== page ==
Learn which plants thrive in your Hardiness Zone with our new interactive map!

How to Grow San Marzano Tomatoes

By Patricia Bryant Resnick ; Updated September 21, 2017
San Marzano tomatoes
Bunch of tomatoes image by Jim Mills from Fotolia.com

San Marzano tomatoes have become the darling of the gourmet world. Italy's secret to full-flavored tomato sauces has reached beyond its borders; you can buy seeds or seedlings and grow this marvel in your own garden, wherever you are. San Marzano is an indeterminate type paste tomato, so the techniques are pretty much the same as for any long-season tomato. The key to success is duplicating the growing conditions of this tomato's native Naples.

Getting Transplants Going

Buy San Marzano seeds from a reputable dealer. Many tomato varieties are available, including several kinds of San Marzano. They are all good, but make sure you are buying a non-hybrid variety.

Peat pots
seeds and pots image by Richard Seeney from Fotolia.com

Start seedlings six to eight weeks before your last frost date. Use a good quality potting soil, with some compost and fish meal mixed in. Keep seedlings warm and the surface of the soil moist. The best way to do this is to grow them indoors and keep a cover (preferably transparent) over the seedlings. If you are using a flat or pots, scatter your seed thinly and evenly. If you are planting in individual cells, plant two or three seeds per cell.

Thin seedlings after the first true leaves appear. Those will be the second set of leaves, the ones that aren't just round and generic looking. If you are growing in a flat or pot, thin your seedlings to 2 inches apart. If you are using cells, thin to one strong plant per cell.

Move seedlings outdoors gradually. Wait until a week after your last frost, and start with a few hours a day. Increase the outdoor time over a period of about two weeks. Meanwhile, prepare your planting spots.

Transplant your tomatoes when they get to be around 6 inches tall. Dig a deep hole for each tomato plant, as deep as the plant is tall. Mix some compost, phosphorus. potassium, and a silica supplement with the soil you removed from the hole. Add enough of this soil to the bottom of the hole to allow the plant to have its topmost set of leaves 2 to 3 inches out of the hole.

Planting seedlings
planting the seedlings image by starush from Fotolia.com

Strip off the lower leaves of each plant, gently. Place the plant in the hole and fill around it with the amended soil. Pack it firmly, but don't step on it. Finish by shaping the soil around the hole to form a basin to hold water. Water well, but don't leave everything soggy.

Maintaining Your Plants

Tomato plants
tomates image by Claudio Calcagno from Fotolia.com

Water each tomato regularly and well. A healthy tomato requires 1 to 2 inches of water per week. You may need to water more if your tomatoes are in pots or other containers. Monitor the soil; if it is dry below the surface, it's time to water. Use a mulch around the plants to retain moisture. Regular watering is important to prevent blossom end rot and cracking.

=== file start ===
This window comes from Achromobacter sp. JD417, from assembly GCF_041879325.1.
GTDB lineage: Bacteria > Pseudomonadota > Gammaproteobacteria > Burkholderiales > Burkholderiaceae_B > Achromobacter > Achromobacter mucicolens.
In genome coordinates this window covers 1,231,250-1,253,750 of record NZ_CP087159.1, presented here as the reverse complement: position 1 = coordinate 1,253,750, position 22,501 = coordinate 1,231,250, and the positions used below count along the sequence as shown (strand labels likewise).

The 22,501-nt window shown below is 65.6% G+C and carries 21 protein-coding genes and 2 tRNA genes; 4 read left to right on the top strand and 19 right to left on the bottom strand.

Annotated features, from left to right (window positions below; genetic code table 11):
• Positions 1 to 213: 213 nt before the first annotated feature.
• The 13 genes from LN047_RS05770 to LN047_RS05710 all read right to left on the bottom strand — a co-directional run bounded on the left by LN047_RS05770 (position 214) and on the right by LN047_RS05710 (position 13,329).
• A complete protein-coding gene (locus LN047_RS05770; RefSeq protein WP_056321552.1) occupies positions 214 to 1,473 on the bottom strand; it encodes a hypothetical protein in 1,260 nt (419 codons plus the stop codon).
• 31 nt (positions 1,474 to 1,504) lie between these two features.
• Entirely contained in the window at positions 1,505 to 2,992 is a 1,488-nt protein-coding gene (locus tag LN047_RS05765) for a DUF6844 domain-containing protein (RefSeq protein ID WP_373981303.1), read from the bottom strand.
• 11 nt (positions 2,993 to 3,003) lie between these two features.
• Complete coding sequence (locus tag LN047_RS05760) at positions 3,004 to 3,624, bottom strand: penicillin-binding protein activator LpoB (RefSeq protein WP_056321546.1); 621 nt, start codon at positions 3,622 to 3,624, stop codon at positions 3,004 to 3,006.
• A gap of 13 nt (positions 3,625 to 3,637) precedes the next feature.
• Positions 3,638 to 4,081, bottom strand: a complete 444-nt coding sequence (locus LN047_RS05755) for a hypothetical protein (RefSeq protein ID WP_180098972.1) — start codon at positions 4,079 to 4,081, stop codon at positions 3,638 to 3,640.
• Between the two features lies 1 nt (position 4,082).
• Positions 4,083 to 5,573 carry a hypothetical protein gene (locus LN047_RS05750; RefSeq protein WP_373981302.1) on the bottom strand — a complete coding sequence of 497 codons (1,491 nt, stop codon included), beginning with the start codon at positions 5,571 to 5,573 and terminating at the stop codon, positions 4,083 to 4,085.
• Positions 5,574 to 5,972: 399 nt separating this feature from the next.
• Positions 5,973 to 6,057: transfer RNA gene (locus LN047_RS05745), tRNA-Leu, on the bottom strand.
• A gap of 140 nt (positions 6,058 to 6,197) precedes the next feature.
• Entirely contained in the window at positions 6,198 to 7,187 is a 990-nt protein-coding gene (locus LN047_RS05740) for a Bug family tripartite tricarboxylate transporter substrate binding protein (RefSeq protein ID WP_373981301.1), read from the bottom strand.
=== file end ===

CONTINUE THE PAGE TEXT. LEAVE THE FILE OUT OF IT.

Staked tomato plant
green tomatoes image by poGosha from Fotolia.com

Use a tomato cage, or stake your plants as they grow. A 5- to 6-foot pole with notches makes a good stake and pantyhose pieces make good ties. You want your stake to be sturdy and able to hold ties and prevent them from sliding. Ties should be sturdy but moderately stretchy, so they don't break or cut the plant stems. Continue tying your plant as it grows.

green fat worm image by KtD from Fotolia.com

Watch for pests. Tomato hornworms are big and can be picked off by hand and destroyed. They are large and green and you will find them on the underside of leaves. Aphids and other flying pests can be discouraged with a soapy spray.

Start picking tomatoes about 80 days after you put your seedlings in the ground. Test your tomatoes by very gently squeezing them. If they are a little soft to pressure, they are ready, even if the shoulders are still a bit green. Keep harvesting until the first frost approaches, then pick those that are full grown and allow them to ripen indoors.



  • Plastic tube-shaped cages will keep your plants warmer in the earlier part of the season.
  • Silica supplements can be found through hydroponic growing suppliers, if you can't find it at your garden supply center.
  • San Marzano are not the best tomato for eating fresh; you'll appreciate their flavor once you've cooked them or dried them.
  • Cardboard egg cartons make a good first-step container for starting seedlings.
  • Shake your tomato plants once they start blossoming. This will help with pollination.


  • Water your tomatoes regularly. You can experience many tomato problems by just watering when you feel like it.
  • Unlike most other paste tomatoes, San Marzanos are indeterminate. Make sure you allow enough space for these plants to vine or sprawl.

About the Author


Patricia Bryant Resnick started writing when she was 7. She received a Bachelor of Arts from Sonoma State University in 1975. She began writing professionally in 1996 and has been published in "Rolling Stone," "Georgia Family Magazine" and online. Resnick specializes in food and gardening articles; she is a regular reviewer of tea on the Web.